Faith Groups Provide the Bulk of Disaster Recovery, in Coordination with FEMA
Paul Singer provided an excellent article on the role of faith-based disaster recovery teams. Below are excerpts, followed by a link to the article in USA Today at the bottom.
If you donate bottles of water, diapers, clothing or any other materials to hurricane victims in Texas or Florida, your donation will likely pass through the hands of the Seventh Day Adventists before it gets to a storm victim.That’s because the Adventists, over several decades, have established a unique expertise in disaster “warehousing” collecting, logging, organizing and distributing relief supplies, in cooperation with government disaster response agencies.
In a disaster, churches don’t just hold bake sales to raise money or collect clothes to send to victims; faith-based organizations are integral partners in state and federal disaster relief efforts. They have specific roles and a sophisticated communication and coordination network to make sure their efforts don’t overlap or get in each others’ way.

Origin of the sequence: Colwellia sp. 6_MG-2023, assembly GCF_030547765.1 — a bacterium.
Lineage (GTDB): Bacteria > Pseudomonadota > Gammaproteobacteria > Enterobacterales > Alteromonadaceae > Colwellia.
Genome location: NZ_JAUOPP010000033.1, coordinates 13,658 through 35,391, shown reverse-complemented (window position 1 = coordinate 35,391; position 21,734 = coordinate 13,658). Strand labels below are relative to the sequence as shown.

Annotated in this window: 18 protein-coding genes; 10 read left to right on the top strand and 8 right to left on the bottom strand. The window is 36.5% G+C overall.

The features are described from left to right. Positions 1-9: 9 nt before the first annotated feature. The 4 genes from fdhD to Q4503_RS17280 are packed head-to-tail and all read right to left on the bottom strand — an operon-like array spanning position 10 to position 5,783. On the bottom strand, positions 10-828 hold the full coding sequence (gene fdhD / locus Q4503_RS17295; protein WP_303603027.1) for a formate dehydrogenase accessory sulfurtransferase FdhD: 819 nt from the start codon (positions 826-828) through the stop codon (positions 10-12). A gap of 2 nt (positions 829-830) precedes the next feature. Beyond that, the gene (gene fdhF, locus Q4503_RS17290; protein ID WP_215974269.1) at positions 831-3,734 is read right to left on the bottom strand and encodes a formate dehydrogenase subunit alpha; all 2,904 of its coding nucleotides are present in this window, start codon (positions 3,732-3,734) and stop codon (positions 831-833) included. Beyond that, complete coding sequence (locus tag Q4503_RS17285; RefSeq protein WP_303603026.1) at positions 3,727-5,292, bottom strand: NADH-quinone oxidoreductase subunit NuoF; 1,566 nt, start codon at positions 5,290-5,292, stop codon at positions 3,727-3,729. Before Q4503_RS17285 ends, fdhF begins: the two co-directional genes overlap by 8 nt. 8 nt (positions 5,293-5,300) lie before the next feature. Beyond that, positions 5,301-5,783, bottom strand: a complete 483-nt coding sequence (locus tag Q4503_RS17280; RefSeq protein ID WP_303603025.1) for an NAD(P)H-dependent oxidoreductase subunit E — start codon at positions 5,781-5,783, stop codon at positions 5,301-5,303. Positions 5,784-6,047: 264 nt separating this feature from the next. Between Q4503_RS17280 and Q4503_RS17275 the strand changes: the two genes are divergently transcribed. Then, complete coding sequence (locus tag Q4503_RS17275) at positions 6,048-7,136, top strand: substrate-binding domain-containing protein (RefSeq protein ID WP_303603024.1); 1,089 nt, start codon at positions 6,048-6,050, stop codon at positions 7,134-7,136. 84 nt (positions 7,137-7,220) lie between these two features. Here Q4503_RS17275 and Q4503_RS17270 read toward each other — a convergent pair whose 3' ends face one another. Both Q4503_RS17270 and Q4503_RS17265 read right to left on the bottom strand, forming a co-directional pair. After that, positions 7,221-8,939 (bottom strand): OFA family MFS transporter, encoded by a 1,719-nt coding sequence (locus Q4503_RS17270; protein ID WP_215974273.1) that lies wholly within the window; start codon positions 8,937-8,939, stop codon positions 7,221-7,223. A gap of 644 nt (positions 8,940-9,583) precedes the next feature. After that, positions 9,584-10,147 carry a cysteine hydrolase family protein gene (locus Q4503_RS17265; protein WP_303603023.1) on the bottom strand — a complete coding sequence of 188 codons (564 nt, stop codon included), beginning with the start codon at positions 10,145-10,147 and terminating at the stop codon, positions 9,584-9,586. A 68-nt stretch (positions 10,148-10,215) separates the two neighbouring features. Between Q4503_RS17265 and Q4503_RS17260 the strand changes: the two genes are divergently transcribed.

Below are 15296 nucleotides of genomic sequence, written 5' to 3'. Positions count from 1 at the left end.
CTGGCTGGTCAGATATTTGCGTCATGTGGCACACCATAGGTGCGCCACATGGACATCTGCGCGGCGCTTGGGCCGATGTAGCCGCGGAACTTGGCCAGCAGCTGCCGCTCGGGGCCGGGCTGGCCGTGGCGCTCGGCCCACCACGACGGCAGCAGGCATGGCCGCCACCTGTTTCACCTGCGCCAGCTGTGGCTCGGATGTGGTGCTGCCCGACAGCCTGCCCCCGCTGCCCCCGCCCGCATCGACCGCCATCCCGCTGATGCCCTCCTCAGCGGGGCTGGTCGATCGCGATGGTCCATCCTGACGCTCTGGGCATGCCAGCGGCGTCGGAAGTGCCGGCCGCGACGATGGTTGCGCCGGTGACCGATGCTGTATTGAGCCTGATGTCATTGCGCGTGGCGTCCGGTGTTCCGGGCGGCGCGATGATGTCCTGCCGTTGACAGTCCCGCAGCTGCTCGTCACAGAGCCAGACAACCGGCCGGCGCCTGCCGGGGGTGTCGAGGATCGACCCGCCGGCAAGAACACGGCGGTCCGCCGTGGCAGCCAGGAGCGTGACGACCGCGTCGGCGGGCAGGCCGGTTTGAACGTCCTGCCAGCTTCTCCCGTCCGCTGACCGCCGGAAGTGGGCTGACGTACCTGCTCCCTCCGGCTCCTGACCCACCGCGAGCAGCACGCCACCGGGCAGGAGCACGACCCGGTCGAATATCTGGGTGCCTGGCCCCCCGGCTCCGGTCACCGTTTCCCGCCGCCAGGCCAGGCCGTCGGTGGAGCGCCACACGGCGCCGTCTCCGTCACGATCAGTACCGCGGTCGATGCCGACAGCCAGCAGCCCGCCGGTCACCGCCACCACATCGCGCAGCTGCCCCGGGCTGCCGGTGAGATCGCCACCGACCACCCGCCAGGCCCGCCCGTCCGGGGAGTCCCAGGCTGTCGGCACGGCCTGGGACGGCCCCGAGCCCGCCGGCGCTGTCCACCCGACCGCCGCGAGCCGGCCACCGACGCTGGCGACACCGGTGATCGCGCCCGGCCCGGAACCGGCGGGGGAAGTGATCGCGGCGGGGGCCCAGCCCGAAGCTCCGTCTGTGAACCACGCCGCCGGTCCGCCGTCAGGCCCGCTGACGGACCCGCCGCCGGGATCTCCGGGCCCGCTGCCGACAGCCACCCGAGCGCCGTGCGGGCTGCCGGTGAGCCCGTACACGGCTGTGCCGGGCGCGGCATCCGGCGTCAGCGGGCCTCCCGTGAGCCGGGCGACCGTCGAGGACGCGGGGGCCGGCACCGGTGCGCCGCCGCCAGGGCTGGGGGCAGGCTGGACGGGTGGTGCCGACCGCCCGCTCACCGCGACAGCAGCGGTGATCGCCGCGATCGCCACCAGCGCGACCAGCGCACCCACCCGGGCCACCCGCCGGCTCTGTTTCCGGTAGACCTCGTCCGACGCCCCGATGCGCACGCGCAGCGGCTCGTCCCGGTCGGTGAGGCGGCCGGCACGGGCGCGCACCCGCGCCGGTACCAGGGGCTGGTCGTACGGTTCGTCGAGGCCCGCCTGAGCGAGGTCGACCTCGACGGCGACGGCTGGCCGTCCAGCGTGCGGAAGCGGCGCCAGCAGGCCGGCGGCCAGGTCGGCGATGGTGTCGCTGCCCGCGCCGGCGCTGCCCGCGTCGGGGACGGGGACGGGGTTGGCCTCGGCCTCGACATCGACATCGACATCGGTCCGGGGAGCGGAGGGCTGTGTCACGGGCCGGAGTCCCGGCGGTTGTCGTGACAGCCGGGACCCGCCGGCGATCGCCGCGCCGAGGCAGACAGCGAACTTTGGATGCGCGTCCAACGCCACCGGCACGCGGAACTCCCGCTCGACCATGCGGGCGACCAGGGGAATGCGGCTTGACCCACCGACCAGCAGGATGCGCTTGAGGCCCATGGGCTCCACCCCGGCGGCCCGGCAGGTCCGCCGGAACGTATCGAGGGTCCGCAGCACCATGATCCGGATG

Over and over again in public comments as Hurricane Harvey was soaking Texas and Louisiana, FEMA administrator Brock Long asked concerned citizens to go to NVOAD.org to make donations – that is National Voluntary Organizations Active in Disaster, the alliance of volunteer organizations that are helping FEMA channel disaster assistance into the affected areas. About 75% of the organizations that are part of the alliance are faith-based.
The efforts of volunteer groups come at essentially no cost to the government yet they also have a significant cash value to the states they serve.
“About 80% of all recovery happens because of non-profits, and the majority of them are faith-based,” said Greg Forrester, CEO of the national VOAD. The money is “all raised by the individuals who go and serve, raised through corporate connections, raised through church connections,” and amounts to billions of dollars worth of disaster recovery assistance, he said.